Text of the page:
Rightly Divide the Word of Truth
“This wisdom I have also seen under the sun, and it seemed great to me: There was a little city with few men in it; and a great king came against it, besieged it, and built great snares around it. Now there was found in it a poor wise man, and he by his wisdom delivered the city. Yet no one remembered that same poor man.
Then I said: ‘Wisdom is better than strength. Nevertheless the poor man’s wisdom is despised,and his words are not heard. Words of the wise, spoken quietly, should be heard rather than the shout of a ruler of fools. Wisdom is better than weapons of war; but one sinner destroys much good.’” Ecclesiastes 9:13-18
I was shocked while at a meeting where a world renown minister made the point from the above scripture that, as believers, we need to get more money so that people will listen to us.
When we read scriptures we must be careful to get from it what the writer intends (often referred to as exegesis). To read something else into scriptures and make it say what we want it to say is deceptive and outright wrong (often referred to as eisegesis). We must approach scriptures with pure motives and not use it for selfish gains or to manipulate others.
So, what is the point Solomon wants us to get when he related the above story? Look carefully, his message is clear. “Wisdom is better than strength… [and] weapons of war.” If we were to give his story a heading, that would be it. All his other points are sub-points of this main point. The fact that the wise man happened to be poor or that no one listens to or regard him is true but beside the point.
The question may be asked therefore; So if that is beside the point why mention it? He mentioned it in support of his main point. He is highlighting the cost one must be willing to pay to secure wisdom.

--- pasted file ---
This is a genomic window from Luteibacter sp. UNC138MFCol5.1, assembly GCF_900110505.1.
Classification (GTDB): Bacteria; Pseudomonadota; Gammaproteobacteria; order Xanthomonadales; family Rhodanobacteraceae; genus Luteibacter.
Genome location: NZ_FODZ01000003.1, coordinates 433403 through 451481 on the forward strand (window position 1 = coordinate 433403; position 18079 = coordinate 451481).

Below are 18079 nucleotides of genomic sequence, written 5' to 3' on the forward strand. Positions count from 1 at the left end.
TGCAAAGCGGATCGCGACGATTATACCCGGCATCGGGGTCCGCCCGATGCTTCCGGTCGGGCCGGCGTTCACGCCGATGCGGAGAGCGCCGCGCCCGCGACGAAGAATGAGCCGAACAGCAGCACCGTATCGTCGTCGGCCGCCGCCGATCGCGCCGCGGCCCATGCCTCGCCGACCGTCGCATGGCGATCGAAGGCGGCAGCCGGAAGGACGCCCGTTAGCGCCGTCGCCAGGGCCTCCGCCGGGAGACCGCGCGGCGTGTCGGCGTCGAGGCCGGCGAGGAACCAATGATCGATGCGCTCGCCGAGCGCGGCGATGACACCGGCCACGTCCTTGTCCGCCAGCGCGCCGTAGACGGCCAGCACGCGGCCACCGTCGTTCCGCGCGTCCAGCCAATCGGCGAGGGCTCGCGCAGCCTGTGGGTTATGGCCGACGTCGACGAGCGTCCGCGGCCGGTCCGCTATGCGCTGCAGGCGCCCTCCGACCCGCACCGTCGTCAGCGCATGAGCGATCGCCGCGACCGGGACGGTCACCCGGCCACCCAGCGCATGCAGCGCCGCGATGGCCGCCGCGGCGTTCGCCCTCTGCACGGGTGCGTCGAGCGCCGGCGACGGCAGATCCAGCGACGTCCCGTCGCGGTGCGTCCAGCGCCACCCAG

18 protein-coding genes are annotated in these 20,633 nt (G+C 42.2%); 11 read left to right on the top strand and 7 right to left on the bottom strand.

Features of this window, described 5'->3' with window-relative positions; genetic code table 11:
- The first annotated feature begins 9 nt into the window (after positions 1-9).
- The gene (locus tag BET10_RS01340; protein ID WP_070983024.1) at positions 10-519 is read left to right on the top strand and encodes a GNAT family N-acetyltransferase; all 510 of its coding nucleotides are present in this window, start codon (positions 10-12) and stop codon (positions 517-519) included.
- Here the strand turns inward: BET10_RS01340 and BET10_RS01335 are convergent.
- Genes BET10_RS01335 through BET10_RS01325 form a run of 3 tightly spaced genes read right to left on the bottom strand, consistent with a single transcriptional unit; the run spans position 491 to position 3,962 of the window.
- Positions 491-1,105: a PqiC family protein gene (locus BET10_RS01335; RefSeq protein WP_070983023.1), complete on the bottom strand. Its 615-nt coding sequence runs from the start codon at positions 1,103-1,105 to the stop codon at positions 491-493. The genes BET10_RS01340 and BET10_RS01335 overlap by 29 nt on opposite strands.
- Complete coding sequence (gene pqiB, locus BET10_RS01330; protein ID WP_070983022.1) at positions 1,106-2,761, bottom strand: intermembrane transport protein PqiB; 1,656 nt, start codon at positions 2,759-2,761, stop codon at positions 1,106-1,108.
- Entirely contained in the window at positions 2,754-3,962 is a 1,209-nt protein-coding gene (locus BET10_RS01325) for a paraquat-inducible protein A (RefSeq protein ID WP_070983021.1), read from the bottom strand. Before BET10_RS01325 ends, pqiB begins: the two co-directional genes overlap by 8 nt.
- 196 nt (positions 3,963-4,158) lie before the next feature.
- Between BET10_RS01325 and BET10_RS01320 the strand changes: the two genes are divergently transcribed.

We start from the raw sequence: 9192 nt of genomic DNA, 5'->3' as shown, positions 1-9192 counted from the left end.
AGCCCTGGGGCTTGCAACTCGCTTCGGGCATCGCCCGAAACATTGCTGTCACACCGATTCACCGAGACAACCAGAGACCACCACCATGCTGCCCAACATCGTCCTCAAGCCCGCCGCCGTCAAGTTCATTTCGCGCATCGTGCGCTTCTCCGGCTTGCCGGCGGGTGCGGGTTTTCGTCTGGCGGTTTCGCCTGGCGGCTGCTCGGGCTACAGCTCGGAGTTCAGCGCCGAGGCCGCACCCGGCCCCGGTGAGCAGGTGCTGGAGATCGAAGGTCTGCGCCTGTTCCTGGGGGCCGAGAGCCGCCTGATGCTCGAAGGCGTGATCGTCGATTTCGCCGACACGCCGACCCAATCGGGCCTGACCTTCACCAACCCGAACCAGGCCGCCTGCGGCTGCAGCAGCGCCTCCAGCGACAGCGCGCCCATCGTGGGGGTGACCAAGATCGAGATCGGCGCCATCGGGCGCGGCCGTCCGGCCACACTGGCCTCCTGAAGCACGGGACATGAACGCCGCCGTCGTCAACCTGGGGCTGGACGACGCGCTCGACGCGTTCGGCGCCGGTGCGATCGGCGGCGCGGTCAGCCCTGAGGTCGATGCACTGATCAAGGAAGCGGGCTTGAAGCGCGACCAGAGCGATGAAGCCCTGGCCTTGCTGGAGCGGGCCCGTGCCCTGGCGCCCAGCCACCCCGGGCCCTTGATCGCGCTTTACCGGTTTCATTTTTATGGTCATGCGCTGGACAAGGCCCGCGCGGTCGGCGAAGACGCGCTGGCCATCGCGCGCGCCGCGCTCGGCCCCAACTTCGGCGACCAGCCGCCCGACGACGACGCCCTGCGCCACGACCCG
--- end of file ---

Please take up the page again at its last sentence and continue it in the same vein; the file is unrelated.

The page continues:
If you have to choose between strength, riches or recognition and wisdom, choose wisdom.
Everyone in this city would be dead if all they had were strength, riches, recognition and weapons of war. The city was saved because one man had wisdom. Wisdom averted a massacre.
The minister who caused God’s people to go away from this scripture thinking it is telling them to focus more on getting wealth that they may be heard has done his audience a great injustice.
Other noteworthy points in Solomon’s story:
- “…the poor man’s wisdom is despised, and his words are not heard.” This seems to suggest that it was not something that the poor wise man said that saved the city but possibly something he did.
- This story also highlights the bankruptcy of the sinful nature. Human nature tends to honour status and wealth even if those who possess them are fools. Human nature looks down on and disregard the poor in spite of their intelligence or wisdom.
- “Words of the wise, spoken quietly, should be heard rather than the shout of a ruler of fools.” But this is not often the case. Human nature tends to disregard the voice of the soft spoken peasant while being attentive and responsive to the loud authoritarian. People tend to respond more when driven than when gently and kindly instructed.